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Theater review: 'Island of Brilliance' at the Pacific Resident Theatre

December 30, 2010 | 11:00 am

Brilliance High school senior Eve Brighton (Jill Renner) pluckily drives herself to her Princeton interview through a snowstorm. But when she arrives, she’s blunt to the point of hostility. Asked why she applied, she shrugs, “My guidance counselor thought I could probably get in.” 

Eve says her role model is her sister, Emily, a “savant” with an IQ of 40 who doesn’t know how to read but can memorize any piece of literature by hearing it once. “An idiot savant,” the interviewer corrects. Eve retorts, “She kind of makes you wonder who the idiots are.”

Few can resist a kid who puts an upper-crusty Ivy League gatekeeper (the elegant Maryjane) in her place, and Renner plays Eve with wide eyes, a blissful smile, and an oddly timed but endearing giggle. Her childlike bond with her sister (Ava Bogle, who gracefully accomplishes the tricky feat of playing a character with mental limitations) hints that her self-sabotage reflects a deep ambivalence about growing up. 

The program includes a note from producer Orson Bean describing his enthusiasm for this “new play” by Dawn O’Leary, which “was totally unknown” when the director Wynn Marlow showed it to him. But in fact “Island of Brilliance” was adapted into a film, “Admissions,” in 2004; and O’Leary won the prestigious Nicholl Fellowship for her screenplay in 1993.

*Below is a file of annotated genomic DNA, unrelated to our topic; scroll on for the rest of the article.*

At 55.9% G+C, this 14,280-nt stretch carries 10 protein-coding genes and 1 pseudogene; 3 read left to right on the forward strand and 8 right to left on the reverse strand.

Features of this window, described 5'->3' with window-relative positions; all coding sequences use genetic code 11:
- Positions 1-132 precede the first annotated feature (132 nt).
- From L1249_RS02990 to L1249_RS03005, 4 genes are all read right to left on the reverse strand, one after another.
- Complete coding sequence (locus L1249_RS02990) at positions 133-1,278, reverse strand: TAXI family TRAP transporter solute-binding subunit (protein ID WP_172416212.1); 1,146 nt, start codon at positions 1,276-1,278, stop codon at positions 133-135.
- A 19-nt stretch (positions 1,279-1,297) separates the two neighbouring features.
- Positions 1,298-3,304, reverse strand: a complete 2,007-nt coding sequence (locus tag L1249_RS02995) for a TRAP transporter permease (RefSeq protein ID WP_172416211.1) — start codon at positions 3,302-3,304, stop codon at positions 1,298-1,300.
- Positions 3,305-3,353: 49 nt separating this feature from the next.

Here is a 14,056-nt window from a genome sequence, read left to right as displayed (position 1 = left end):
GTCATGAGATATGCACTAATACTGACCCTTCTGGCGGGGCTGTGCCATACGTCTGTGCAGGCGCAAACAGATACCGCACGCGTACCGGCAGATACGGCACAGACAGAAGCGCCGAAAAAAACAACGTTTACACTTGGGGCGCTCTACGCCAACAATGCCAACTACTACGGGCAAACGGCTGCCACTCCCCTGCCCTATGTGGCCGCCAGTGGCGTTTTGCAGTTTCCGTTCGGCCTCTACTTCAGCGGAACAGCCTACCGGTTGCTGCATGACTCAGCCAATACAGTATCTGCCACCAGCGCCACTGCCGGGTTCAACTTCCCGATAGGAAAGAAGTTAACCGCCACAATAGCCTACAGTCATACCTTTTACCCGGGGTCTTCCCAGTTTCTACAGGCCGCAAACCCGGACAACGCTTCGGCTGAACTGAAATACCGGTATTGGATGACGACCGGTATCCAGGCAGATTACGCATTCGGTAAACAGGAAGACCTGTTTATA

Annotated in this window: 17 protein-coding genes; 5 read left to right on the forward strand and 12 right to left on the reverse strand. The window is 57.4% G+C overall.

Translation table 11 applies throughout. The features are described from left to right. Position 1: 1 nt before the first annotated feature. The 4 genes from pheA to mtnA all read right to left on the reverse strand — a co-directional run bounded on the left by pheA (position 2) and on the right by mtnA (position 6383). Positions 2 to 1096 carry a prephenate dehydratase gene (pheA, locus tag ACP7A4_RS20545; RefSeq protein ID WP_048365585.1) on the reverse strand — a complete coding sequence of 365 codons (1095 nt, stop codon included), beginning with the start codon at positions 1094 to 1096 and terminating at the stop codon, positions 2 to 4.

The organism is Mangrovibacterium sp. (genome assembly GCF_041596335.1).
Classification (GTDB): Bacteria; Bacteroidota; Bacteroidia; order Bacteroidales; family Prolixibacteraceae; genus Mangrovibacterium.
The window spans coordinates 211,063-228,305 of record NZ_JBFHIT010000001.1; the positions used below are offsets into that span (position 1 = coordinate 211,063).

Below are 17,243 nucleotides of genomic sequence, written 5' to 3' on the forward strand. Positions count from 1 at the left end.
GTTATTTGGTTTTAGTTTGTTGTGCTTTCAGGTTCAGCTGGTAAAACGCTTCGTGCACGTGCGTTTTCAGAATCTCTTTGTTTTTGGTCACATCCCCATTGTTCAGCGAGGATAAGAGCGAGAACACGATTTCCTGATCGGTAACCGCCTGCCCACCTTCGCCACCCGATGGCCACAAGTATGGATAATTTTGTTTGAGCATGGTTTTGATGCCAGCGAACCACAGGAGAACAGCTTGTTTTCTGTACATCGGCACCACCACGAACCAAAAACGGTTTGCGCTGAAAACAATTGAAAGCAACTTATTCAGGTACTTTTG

Its true vintage explains such puzzles as why, although “Island” is set in the present, nobody has a cellphone. When Emily begins reciting poems of unknown provenance, the girls’ mother, Martha (Nancy Linehan Charles), doesn’t Google them; she invites Eve’s English teacher, Mr. Worthy (the wonderfully patronizing and clucky William Lithgow), to tea. It should be obvious to both that Eve is the author of the poems, but Martha is so eager to believe Emily is composing them that she drags the lovesick Mr. Worthy into a folie a deux

Like a "Rebel Without a Cause" for the 1990s, “Island of Brilliance” maintains a teenager's perspective: The most daring thing you can do in this world is blow your college interview. Your poems have the power to redeem or destroy your loved ones. Anagnorisis is delivered in admissions decision letters. Such climaxes seem melodramatic, and many revelations fall flat (although one is thrillingly unexpected), yet the play still conveys the spirit of a perpetually promising young person, and the PRT’s passionate production justifies Bean and Marlow’s faith in this one.

--Margaret Gray

Island of Brilliance.” Pacific Resident Theatre, 707 Venice Blvd., Venice. 8 p.m. Thursdays-Saturdays, 3 p.m. Sundays. Dark through Jan. 5. Ends Jan. 23. $20 Thursday and Friday, $25 Saturday and Sunday. (310) 822-8392. www.PacificResidentTheatre.com. Running time: 2 hours.


 
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